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  • Writer's pictureOrchid Muse

Orchids + Dinosaurs = Awesome

I was surprised to learn something fundamental (and fundamentally cool) about orchids (and all flowers) on my last trip to our local aquarium--which is that orchids evolved after most dinosaurs roamed the earth. Check out Gary Hincks' beautiful "Geological Timescale and Life" poster:

See the lime green stripe with flowers next to it, after the Triceratops and Velociraptor? Flowering plants evolved millions of years after many other types of life had been on Earth! More specifically, orchids are one of the oldest flowering plant families, appearing in the late Cretaceous (or Senonian) period, 65-85 million years ago.

How did paleobiologists figure this out? The story is straight out of Jurassic Park: just a few years ago, they found orchid pollinia on the back of a prehistoric bee that met its death in petrified amber. Here's another way to visualize this timeline:

Dinosaurs faced a final extinction event about 65 million years ago, but they had been around in various forms since the mid-Triassic period, roughly 225 million years ago. If we were to add orchids (and flowering plants) to this timeline, they would appear just centimeters before the red arrow--when the dinosaurs die, the Mesozoic era ends, and the Cenozoic begins.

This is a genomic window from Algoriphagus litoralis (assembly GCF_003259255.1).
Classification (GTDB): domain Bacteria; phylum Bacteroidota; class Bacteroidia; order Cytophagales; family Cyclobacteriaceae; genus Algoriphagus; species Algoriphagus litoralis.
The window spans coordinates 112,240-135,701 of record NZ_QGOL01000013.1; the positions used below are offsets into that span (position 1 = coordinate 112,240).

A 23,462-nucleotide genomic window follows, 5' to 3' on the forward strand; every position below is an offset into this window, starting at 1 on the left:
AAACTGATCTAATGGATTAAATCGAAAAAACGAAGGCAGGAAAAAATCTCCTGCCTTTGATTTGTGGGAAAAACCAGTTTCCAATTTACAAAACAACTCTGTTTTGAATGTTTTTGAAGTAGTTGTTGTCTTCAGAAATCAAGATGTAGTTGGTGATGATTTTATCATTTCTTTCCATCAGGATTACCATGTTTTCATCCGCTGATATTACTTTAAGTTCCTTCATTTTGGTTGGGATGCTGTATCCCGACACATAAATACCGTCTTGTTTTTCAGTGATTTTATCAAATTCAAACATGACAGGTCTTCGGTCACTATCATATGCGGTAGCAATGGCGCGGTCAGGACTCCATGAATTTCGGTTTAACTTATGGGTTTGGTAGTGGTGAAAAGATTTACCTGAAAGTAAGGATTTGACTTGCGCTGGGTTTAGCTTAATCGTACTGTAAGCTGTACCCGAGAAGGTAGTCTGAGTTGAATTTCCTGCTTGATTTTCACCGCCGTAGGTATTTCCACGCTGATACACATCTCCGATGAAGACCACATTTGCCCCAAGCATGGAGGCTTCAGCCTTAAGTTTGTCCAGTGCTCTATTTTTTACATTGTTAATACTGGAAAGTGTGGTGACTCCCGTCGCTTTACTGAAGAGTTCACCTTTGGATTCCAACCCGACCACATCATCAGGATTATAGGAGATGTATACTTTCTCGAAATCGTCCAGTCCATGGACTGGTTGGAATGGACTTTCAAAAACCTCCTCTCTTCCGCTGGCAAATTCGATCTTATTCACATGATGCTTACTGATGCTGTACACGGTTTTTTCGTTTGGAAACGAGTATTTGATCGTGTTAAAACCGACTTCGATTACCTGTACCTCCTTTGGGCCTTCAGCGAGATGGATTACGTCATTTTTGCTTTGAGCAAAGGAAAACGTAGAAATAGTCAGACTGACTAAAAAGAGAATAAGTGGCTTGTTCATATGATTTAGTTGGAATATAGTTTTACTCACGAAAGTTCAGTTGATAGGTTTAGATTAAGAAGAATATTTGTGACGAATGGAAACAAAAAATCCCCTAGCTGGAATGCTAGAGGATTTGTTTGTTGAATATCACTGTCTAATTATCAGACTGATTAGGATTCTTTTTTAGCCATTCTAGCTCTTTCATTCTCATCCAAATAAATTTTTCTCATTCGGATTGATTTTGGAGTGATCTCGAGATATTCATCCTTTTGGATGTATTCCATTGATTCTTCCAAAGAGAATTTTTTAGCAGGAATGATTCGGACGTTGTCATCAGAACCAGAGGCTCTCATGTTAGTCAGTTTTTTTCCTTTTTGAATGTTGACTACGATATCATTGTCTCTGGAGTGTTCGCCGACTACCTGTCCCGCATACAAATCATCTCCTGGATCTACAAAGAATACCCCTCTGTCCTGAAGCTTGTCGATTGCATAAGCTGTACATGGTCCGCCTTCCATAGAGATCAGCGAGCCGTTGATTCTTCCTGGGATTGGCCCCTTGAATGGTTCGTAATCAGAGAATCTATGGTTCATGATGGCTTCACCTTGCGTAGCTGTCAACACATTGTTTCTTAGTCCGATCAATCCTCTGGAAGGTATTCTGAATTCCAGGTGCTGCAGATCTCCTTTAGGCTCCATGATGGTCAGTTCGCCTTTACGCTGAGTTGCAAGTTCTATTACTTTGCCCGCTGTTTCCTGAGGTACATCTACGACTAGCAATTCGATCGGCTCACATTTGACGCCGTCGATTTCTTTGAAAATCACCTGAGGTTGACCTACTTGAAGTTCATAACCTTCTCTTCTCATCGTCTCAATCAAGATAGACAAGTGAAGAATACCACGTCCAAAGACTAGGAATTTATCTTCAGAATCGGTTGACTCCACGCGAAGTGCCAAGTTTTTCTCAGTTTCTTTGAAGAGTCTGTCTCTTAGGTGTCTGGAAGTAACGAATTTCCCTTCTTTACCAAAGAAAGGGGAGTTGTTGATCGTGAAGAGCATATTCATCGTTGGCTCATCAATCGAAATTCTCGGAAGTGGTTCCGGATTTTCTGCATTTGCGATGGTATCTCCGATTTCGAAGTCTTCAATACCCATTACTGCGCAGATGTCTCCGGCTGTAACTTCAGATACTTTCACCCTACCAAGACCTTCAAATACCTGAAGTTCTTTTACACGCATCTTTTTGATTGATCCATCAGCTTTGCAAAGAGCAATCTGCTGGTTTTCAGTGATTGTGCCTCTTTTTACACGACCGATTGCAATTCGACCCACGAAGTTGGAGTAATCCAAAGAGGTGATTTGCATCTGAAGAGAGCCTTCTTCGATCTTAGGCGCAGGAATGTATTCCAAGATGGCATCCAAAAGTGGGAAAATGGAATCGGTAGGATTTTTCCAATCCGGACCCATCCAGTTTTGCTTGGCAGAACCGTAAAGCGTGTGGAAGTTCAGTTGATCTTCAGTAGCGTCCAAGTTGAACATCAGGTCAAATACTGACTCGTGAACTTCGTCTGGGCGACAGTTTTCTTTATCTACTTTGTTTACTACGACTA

So, which dinosaurs lived when orchids ruled the Earth? (He he.) None other than Tyrannosaurus rex! And Velociraptor! And Ankylosaurus! And Triceratops, Hadrosaurus, Spinosaurus, and Maiasaurus! As my preschooler tells me, "basically all the cool ones." And so, dear reader, my leviathan-loving preschooler and I have teamed up to present to you a diorama of dinos and orchids for your viewing pleasure:

Note: objects not to scale, nor otherwise accurate in the least!

Here's our Velociraptor cabal: "So, a Hadrosaur walked into a bar..."

(We had way too much fun with this.)

Oh, Ankylosaurus, where have you been all of my orchid life? It's highly doubtful that miniature complex hybrid phalaenopsis were around during the late Cretaceous, but man, they go great with plastic dinosaur friends!

Watch out! There's a dino in your dendrobium!

The first orchids were terrestrial, and quite small, so this jewel orchid (Ludisia discolor) is probably a bit more on target:

What all of this tells me is that orchids were a crucial element in the web of evolving life, a flowering family that was key within the development of the great Cretaceous soup of insects, turtles, crocodiles, mammals, and yes, dinosaurs. Just think: Triceratops dined on the earliest orchids. And T. rex certainly stomped all over them. All terrible lizards were around long before flowers, but what wonderful organisms made it through to the other side of mass extinction?

Orchids, that's what.


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